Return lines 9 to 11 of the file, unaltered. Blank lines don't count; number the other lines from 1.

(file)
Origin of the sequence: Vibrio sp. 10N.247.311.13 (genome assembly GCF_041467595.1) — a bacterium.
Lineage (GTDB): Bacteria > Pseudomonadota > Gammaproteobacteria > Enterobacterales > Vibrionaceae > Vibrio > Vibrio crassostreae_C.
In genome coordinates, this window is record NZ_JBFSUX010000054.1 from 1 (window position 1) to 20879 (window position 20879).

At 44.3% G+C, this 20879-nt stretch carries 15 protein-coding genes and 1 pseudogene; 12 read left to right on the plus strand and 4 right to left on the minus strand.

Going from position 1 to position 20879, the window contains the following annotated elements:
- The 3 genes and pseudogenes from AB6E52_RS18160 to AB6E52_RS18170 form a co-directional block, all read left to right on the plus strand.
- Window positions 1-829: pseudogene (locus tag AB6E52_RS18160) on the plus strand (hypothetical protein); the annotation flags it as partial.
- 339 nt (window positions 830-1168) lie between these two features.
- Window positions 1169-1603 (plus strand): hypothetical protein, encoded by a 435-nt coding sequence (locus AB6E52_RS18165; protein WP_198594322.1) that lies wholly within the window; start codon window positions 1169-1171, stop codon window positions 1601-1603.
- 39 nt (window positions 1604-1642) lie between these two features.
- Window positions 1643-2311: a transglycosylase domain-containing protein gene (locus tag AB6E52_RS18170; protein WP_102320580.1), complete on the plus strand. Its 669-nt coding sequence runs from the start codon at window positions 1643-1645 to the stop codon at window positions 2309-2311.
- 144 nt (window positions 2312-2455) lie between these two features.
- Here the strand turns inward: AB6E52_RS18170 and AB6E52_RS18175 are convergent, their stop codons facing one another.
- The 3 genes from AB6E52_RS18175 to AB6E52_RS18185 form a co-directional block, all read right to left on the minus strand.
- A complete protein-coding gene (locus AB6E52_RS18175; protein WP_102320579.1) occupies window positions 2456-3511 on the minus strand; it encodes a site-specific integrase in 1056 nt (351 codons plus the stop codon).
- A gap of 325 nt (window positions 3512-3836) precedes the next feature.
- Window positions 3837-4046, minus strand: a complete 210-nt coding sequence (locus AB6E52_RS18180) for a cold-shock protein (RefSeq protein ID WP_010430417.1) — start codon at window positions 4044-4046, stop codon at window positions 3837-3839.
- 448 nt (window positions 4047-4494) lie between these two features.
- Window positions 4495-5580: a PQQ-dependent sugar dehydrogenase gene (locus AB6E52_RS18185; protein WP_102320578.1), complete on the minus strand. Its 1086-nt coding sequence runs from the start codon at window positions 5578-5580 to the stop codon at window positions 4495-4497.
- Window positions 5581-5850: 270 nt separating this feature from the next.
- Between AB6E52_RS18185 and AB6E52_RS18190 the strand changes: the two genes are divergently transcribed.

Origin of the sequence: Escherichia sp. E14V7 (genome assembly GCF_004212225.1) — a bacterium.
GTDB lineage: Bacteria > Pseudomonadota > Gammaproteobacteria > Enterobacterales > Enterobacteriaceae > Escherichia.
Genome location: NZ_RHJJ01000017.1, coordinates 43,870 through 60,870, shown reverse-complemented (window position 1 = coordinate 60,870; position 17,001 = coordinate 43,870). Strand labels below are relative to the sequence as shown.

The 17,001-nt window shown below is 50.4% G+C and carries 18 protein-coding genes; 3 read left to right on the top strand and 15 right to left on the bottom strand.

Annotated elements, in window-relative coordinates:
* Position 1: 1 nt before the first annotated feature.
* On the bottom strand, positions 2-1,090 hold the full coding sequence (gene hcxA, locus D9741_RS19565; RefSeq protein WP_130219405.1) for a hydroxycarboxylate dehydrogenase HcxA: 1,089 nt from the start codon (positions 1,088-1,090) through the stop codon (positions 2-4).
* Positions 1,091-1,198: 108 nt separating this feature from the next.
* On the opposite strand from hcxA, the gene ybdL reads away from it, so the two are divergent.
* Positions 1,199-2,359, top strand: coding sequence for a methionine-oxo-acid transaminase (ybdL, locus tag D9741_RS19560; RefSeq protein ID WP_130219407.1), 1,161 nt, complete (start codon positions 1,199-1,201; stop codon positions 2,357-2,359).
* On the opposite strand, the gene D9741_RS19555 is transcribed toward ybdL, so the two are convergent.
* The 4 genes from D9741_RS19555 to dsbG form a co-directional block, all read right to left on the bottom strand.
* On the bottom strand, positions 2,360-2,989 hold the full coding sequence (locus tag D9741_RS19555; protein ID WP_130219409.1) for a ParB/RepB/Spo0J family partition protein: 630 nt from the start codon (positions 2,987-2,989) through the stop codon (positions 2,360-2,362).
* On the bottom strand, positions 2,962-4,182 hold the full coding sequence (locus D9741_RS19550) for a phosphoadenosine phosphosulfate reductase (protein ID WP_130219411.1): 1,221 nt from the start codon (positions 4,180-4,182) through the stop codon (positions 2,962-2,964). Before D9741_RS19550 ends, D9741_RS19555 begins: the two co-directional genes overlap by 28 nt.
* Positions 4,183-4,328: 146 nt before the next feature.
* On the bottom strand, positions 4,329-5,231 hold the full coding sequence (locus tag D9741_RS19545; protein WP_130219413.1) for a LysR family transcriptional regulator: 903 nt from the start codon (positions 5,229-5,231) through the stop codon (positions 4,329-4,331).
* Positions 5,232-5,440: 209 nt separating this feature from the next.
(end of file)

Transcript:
- Window positions 1169-1603 (plus strand): hypothetical protein, encoded by a 435-nt coding sequence (locus AB6E52_RS18165; protein WP_198594322.1) that lies wholly within the window; start codon window positions 1169-1171, stop codon window positions 1601-1603.
- 39 nt (window positions 1604-1642) lie between these two features.
- Window positions 1643-2311: a transglycosylase domain-containing protein gene (locus tag AB6E52_RS18170; protein WP_102320580.1), complete on the plus strand. Its 669-nt coding sequence runs from the start codon at window positions 1643-1645 to the stop codon at window positions 2309-2311.